Roman Catholicism - 2,601 words
How clear is your understanding of Protestant theology? Test yourself and see. Evaluate each of the fol-lowing ten paired statements and mark the one that you think best states a Protestant doctrinal position. (1a) God gives a man right standing with Himself by mercifully accounting him innocent and virtuous. (1b) God gives a man right standing with Himself by actually making him into an innocent and virtuous per-son. (2a) God gives a man right standing with Himself by placing Christs goodness and virtue to his credit. (2b) God gives a man right standing with Himself by putting Christs goodness and virtue into his heart. (3a) God accepts the believer because of the moral excellence found in ...
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Roman Catholicism - 2,618 words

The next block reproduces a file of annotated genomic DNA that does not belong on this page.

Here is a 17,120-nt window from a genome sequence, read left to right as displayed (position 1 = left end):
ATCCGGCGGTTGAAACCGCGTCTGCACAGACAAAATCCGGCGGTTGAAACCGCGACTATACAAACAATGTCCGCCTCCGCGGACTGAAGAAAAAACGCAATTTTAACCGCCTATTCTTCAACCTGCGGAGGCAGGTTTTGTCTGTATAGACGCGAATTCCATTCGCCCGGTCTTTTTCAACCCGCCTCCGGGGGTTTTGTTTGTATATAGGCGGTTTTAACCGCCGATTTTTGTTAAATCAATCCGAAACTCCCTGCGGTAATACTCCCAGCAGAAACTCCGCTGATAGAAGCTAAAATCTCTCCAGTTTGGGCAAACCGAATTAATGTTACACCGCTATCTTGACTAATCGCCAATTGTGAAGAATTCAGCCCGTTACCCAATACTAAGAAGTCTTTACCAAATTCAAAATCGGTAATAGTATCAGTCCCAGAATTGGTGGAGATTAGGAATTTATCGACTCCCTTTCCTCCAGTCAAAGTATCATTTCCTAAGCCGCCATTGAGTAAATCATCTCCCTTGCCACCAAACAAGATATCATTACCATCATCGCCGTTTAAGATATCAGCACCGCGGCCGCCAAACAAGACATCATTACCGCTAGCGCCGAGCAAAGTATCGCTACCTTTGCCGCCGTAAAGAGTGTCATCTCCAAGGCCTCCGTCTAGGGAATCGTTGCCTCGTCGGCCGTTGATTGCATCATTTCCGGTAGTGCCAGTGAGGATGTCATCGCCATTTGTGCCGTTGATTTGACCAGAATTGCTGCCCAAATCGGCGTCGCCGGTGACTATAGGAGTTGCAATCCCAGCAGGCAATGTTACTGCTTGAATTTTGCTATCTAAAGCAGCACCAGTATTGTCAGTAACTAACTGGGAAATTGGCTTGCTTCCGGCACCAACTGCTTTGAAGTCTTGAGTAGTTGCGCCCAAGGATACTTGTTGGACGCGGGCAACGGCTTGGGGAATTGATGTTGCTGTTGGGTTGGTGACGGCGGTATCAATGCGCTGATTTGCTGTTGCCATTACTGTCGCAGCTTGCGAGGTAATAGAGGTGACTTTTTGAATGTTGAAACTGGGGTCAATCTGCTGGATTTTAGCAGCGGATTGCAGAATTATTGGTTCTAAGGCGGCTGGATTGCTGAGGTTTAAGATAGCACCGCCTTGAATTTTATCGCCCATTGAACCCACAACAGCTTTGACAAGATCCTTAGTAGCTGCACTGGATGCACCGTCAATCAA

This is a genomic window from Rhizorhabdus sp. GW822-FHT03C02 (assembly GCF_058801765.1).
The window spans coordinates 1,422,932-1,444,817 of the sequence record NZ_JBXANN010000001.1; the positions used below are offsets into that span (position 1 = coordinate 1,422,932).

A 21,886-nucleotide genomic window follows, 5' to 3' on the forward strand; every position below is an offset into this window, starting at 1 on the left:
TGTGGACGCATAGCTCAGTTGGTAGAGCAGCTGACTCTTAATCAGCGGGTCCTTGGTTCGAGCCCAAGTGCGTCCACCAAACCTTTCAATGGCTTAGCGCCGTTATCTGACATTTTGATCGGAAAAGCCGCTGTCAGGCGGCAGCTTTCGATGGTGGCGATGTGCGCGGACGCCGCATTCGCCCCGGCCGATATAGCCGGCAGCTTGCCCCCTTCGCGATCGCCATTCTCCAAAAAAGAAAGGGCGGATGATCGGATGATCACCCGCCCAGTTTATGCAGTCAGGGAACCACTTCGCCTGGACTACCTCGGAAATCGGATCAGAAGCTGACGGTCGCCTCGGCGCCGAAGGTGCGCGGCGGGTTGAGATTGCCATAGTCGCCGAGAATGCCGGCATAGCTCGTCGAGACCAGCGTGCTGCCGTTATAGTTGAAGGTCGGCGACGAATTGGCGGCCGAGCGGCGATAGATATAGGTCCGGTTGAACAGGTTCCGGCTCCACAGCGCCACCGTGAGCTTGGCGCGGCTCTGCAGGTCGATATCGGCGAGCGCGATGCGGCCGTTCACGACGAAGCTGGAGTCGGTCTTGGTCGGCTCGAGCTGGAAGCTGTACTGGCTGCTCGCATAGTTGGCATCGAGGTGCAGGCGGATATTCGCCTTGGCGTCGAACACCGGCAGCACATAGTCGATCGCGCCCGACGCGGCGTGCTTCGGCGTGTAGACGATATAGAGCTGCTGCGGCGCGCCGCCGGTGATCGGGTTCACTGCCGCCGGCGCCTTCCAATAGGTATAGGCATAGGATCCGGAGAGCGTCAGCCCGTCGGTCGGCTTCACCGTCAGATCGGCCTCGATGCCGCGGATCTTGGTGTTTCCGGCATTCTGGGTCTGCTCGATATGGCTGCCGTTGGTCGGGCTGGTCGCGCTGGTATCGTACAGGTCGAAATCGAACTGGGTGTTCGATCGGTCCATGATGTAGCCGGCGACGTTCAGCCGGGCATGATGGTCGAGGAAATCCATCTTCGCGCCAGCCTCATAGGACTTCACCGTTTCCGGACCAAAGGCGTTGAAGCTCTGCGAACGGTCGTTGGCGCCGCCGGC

... on the foundation of the 66 books of the Protestant Bible. Upon what basis do we recognize these 66 books as inspired and therefore authoritative? 3. Irenaeus (d. c. A.D. 200) is said to have identified tradition and Scripture as one and the same. Is it reason-able to assume that tradition (that which was given by the apostles), once inscripturated, was replaced by the written documents? 4. Why did the Roman Church prohibit the common use of the Scriptures? 5. What might be the potential result of free access to the Bible for Roman Catholics? 6. How does the Catholic Churchs post-Vatican II position on access to the Bible concern Protestant evan-gelism of Roman Catholics? How might the ...
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Ayasofya - 4,943 words